A recently FDA-approved drug used in steroid treatments, which has been on the international market for years, will be introduced in the US at the inflated price of $89,000 a year.
In a Thursday press release, the Food and Drug Administration (FDA) granted approval for a drug by Marathon Pharmaceuticals, a US company focused solely on the development of new treatments for rare diseases. They may now begin selling the corticosteroid drug Deflazacort, under the brand name Emflaza.
With FDA approval, Marathon now has exclusive rights to sell the drug in the US for the next seven years, even though it has been available as a generic in other countries.
With exclusive rights, the company can increase the price from the $1,200 average that families were importing the drug from overseas to $89,000, an increase of more than 7,000 percent.
Deflazacort is used to treat Duchenne muscular dystrophy (DMD), a rare genetic disease that causes heart and respiratory conditions, usually in younger men. As the disease progresses, patients lose muscle strength, and usually end up confined to a wheelchair by the time they reach their early teens.
Patients with DMD typically do not live past their 20s or 30s, according to the FDA.
“This is the first treatment approved for a wide range of patients with Duchenne muscular dystrophy,” Billy Dunn, director of the Division of Neurology Products in the FDA’s Center for Drug Evaluation and Research, said in the press release. “We hope that this treatment option will benefit many patients with DMD.”
Since so few Americans are affected by the disease, only around 15,000, the drug was approved under an “orphan drug” status, which is a special status given to drugs that treat rare diseases or conditions.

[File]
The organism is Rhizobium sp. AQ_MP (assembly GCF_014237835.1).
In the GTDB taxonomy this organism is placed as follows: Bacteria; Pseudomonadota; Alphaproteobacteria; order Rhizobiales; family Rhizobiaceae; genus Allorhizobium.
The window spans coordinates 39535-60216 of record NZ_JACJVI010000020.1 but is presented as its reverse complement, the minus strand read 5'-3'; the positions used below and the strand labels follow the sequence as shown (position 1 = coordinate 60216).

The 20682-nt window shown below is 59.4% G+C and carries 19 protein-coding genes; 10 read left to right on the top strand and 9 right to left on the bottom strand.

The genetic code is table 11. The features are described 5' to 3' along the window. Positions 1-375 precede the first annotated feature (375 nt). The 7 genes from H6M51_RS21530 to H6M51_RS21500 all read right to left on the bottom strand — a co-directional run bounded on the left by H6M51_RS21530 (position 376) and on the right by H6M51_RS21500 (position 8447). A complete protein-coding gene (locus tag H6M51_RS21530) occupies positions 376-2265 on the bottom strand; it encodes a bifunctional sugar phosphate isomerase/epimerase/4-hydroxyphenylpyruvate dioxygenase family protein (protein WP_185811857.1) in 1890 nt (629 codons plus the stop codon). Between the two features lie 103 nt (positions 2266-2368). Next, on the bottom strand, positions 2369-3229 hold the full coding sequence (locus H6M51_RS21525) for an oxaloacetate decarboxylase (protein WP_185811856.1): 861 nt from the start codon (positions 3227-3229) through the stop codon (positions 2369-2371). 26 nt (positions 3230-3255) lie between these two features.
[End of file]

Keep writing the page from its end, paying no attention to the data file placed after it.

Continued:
Although the price has increased, Babar Ghias, Marathon’s Chief Financial Officer, says that drug is still in the bottom 10 percentile of rare disease drug prices.
Ghias also says that that after rebates and discounts, the price will drop to $54,000, and with insurance and financial programs most patients will pay “zero to low out-of-pocket expense,” according to the Washington Post.
In a press release, Marathon mentioned significant investments the company made in research and development to bring the drug through the approval process.
The company claims to have conducted 17 new preclinical and clinical studies, however, under their research, they cite a 196-person, 52-week study trial that was completed in 1995. The study cites Marathon’s contribution as funding for editorial assistance.
Critics say that Marathon is simply taking an old drug for a rare disease, and increasing the price for their own gain. It is a practice that has prompted congressional investigations for other companies in the past, most notably, Turing Pharmaceuticals, the firm formerly run by one time hedge-fund manager Martin Shkreli, who took a drug used to treat AIDS patients, and increased 5,000 percent from $13.50 a pill to $750.
“It seems like it’s yet another example of gaming the system,” Aaron Kesselheim, an associate professor of medicine at Harvard Medical School, told the Post.
“Instead of making the price at a level that is reasonable for patients, they make it a very high price and offer this pathway that patients may not qualify for, they may not know about, there may be limitations on it. So it’s a marketing move and not really a public health solution,” he said.